Almonte was an entirely different pitcher in LA, one who looked like a true late-innings threat that could hold his own in the highest-leverage situations baseball has to offer. Despite this, he’s still going dirt cheap in fantasy drafts. Pick number 178 among relievers makes him the cheapest arm I’ve talked about yet, and a prime opportunity to unearth some value late in drafts. To put this in perspective, Almonte had the 11th-best PLA among all relievers last year but is going later than Jake Diekman, who was 24% worse than league average by PLA and has an unclear path to saves at best in Chicago.
The new, refined Yency Almonte is still apparently being shadowed by the ghost of his former self in the eyes of many fantasy owners, but make no mistake. This is a pitcher with a devastating sinker/slider mix in one of the best organizations in baseball for performance maximization and a clear path to hold opportunities at the bare minimum.
Reynaldo López, CHW
We can’t address the relief situation on the south side of Chicago without talking about Liam Hendriks and his ongoing battle with lymphoma. He’s a fantastic pitcher and human, and I wish him the absolute best with his treatment and a quick return to dominance in the near future.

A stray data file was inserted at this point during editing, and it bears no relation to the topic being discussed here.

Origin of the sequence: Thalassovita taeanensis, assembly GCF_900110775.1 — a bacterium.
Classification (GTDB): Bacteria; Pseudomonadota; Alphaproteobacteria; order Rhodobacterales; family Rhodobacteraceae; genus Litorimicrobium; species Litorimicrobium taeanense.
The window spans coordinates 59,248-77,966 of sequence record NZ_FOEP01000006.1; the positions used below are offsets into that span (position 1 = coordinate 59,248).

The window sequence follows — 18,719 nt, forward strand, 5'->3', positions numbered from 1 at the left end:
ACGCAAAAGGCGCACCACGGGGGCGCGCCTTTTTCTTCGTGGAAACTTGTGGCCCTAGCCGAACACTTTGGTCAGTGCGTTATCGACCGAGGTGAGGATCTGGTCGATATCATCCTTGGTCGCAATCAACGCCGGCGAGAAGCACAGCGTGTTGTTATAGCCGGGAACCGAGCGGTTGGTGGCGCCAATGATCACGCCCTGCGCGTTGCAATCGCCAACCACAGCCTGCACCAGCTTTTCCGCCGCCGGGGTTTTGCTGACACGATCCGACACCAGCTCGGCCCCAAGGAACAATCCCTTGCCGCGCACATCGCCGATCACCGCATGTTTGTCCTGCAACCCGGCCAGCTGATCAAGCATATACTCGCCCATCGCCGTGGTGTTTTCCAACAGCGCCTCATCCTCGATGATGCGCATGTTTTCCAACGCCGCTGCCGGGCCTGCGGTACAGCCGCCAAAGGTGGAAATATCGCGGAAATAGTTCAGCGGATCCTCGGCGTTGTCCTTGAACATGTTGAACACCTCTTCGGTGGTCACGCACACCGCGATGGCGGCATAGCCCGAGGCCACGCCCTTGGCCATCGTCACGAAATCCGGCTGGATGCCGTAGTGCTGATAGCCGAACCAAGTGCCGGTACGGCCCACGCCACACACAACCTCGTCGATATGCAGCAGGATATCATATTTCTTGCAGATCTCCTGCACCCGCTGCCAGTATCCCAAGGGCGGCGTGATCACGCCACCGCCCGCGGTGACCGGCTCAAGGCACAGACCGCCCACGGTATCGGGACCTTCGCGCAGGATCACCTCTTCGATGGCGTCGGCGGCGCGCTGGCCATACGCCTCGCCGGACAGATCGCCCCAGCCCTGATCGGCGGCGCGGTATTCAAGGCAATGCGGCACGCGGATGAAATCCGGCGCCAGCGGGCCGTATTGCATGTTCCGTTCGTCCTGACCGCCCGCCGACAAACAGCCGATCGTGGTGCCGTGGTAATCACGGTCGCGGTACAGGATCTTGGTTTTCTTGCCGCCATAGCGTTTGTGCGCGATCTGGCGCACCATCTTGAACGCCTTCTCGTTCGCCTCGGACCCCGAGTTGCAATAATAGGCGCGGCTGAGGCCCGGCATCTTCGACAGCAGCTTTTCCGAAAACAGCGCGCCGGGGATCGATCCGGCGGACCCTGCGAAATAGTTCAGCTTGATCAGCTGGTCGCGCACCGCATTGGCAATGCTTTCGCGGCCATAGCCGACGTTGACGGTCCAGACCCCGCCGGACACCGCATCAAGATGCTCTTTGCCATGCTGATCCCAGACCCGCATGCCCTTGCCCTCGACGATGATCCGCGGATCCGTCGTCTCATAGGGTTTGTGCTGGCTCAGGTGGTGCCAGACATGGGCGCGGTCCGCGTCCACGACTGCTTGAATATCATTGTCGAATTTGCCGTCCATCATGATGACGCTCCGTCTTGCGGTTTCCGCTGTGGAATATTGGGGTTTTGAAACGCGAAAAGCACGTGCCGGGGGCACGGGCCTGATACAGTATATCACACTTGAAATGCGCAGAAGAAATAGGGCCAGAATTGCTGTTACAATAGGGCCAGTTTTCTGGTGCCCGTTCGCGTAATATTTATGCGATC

That said, Hendriks’ absence from the Chicago bullpen for the time being opens up some opportunity for other guys to jump in and grab some saves. Kendall Graveman and Aaron Bummer figure to get long looks in the role, but the one I’m most interested in as of now is Reynaldo López.
Lopez quietly pitched to a 2.67 ERA and 0.95 WHIP in his first full season as a reliever, and there’s plenty of reason to believe the best might still be yet to come. He had the 21st-best PLA among relievers last season, with a standout four-seamer and slider. That’s a very appealing foundation for a reliever pitch mix, as I’ve mentioned earlier in this piece.